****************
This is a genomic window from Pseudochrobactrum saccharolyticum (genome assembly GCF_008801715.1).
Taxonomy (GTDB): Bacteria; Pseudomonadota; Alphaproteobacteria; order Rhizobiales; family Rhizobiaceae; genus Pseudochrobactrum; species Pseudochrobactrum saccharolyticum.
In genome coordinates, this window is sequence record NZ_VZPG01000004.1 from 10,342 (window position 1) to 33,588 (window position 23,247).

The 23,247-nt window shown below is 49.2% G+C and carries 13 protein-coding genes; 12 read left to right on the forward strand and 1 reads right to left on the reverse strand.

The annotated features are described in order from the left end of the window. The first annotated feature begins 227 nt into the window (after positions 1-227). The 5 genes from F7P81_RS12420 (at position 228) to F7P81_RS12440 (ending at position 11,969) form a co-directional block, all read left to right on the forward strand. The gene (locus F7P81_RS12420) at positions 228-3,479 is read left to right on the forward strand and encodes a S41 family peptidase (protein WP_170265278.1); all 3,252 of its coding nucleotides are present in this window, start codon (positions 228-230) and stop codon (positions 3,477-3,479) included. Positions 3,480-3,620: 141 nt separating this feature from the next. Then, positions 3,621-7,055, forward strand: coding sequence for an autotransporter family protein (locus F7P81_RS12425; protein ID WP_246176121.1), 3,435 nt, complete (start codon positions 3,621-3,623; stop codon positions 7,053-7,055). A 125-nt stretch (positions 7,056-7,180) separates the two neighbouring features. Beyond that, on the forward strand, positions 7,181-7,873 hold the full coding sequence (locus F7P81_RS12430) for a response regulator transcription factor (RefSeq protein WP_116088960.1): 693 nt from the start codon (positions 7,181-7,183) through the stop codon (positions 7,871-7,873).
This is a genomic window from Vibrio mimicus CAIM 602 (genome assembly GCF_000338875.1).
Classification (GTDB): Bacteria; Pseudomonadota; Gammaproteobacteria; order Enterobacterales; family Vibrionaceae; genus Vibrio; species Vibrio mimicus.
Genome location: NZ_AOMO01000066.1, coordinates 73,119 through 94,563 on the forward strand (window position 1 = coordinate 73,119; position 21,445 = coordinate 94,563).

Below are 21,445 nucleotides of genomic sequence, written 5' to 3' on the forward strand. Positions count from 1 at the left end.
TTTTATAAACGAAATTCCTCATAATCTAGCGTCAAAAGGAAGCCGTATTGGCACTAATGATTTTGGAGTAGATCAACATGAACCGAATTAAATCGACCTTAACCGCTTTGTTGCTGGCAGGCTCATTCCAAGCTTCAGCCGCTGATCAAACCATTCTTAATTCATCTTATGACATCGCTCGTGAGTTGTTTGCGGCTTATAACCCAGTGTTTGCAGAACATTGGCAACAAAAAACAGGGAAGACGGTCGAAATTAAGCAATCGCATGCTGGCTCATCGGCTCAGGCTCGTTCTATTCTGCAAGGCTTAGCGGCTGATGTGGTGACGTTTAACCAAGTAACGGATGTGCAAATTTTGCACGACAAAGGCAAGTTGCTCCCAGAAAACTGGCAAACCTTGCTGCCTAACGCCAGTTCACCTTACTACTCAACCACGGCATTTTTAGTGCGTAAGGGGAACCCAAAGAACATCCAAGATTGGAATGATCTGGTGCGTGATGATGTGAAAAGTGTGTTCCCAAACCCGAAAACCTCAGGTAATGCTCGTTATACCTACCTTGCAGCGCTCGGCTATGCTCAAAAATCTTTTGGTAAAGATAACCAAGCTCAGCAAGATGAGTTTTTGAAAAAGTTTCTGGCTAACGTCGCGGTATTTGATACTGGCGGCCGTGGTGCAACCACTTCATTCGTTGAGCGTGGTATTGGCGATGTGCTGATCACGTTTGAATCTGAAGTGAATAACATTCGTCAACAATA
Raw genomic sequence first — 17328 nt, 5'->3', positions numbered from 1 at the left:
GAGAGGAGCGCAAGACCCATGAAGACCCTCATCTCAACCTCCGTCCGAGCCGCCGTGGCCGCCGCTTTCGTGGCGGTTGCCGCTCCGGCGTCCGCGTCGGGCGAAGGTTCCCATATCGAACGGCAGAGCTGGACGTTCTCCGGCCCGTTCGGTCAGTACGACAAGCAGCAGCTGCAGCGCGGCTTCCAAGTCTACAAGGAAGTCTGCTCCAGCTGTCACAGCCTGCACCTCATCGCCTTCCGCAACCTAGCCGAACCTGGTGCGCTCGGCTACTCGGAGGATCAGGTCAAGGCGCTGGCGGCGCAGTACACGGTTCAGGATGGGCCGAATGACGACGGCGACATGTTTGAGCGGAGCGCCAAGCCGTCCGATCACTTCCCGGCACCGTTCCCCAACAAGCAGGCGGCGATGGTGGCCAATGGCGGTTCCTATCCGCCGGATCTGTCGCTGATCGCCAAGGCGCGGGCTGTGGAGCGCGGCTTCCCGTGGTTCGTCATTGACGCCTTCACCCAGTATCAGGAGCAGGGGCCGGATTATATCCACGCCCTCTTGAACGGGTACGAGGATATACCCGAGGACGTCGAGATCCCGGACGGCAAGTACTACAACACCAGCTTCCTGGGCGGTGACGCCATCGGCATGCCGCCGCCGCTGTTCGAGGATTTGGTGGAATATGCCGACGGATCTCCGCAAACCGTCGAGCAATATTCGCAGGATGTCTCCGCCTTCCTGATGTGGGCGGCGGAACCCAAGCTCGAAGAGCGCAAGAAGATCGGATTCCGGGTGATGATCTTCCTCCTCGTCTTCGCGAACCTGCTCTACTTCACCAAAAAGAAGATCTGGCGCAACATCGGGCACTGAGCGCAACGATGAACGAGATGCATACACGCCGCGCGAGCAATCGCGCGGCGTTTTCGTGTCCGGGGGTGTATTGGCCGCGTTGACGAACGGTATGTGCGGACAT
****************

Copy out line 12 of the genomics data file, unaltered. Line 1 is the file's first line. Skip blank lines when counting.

GAGAGGAGCGCAAGACCCATGAAGACCCTCATCTCAACCTCCGTCCGAGCCGCCGTGGCCGCCGCTTTCGTGGCGGTTGCCGCTCCGGCGTCCGCGTCGGGCGAAGGTTCCCATATCGAACGGCAGAGCTGGACGTTCTCCGGCCCGTTCGGTCAGTACGACAAGCAGCAGCTGCAGCGCGGCTTCCAAGTCTACAAGGAAGTCTGCTCCAGCTGTCACAGCCTGCACCTCATCGCCTTCCGCAACCTAGCCGAACCTGGTGCGCTCGGCTACTCGGAGGATCAGGTCAAGGCGCTGGCGGCGCAGTACACGGTTCAGGATGGGCCGAATGACGACGGCGACATGTTTGAGCGGAGCGCCAAGCCGTCCGATCACTTCCCGGCACCGTTCCCCAACAAGCAGGCGGCGATGGTGGCCAATGGCGGTTCCTATCCGCCGGATCTGTCGCTGATCGCCAAGGCGCGGGCTGTGGAGCGCGGCTTCCCGTGGTTCGTCATTGACGCCTTCACCCAGTATCAGGAGCAGGGGCCGGATTATATCCACGCCCTCTTGAACGGGTACGAGGATATACCCGAGGACGTCGAGATCCCGGACGGCAAGTACTACAACACCAGCTTCCTGGGCGGTGACGCCATCGGCATGCCGCCGCCGCTGTTCGAGGATTTGGTGGAATATGCCGACGGATCTCCGCAAACCGTCGAGCAATATTCGCAGGATGTCTCCGCCTTCCTGATGTGGGCGGCGGAACCCAAGCTCGAAGAGCGCAAGAAGATCGGATTCCGGGTGATGATCTTCCTCCTCGTCTTCGCGAACCTGCTCTACTTCACCAAAAAGAAGATCTGGCGCAACATCGGGCACTGAGCGCAACGATGAACGAGATGCATACACGCCGCGCGAGCAATCGCGCGGCGTTTTCGTGTCCGGGGGTGTATTGGCCGCGTTGACGAACGGTATGTGCGGACAT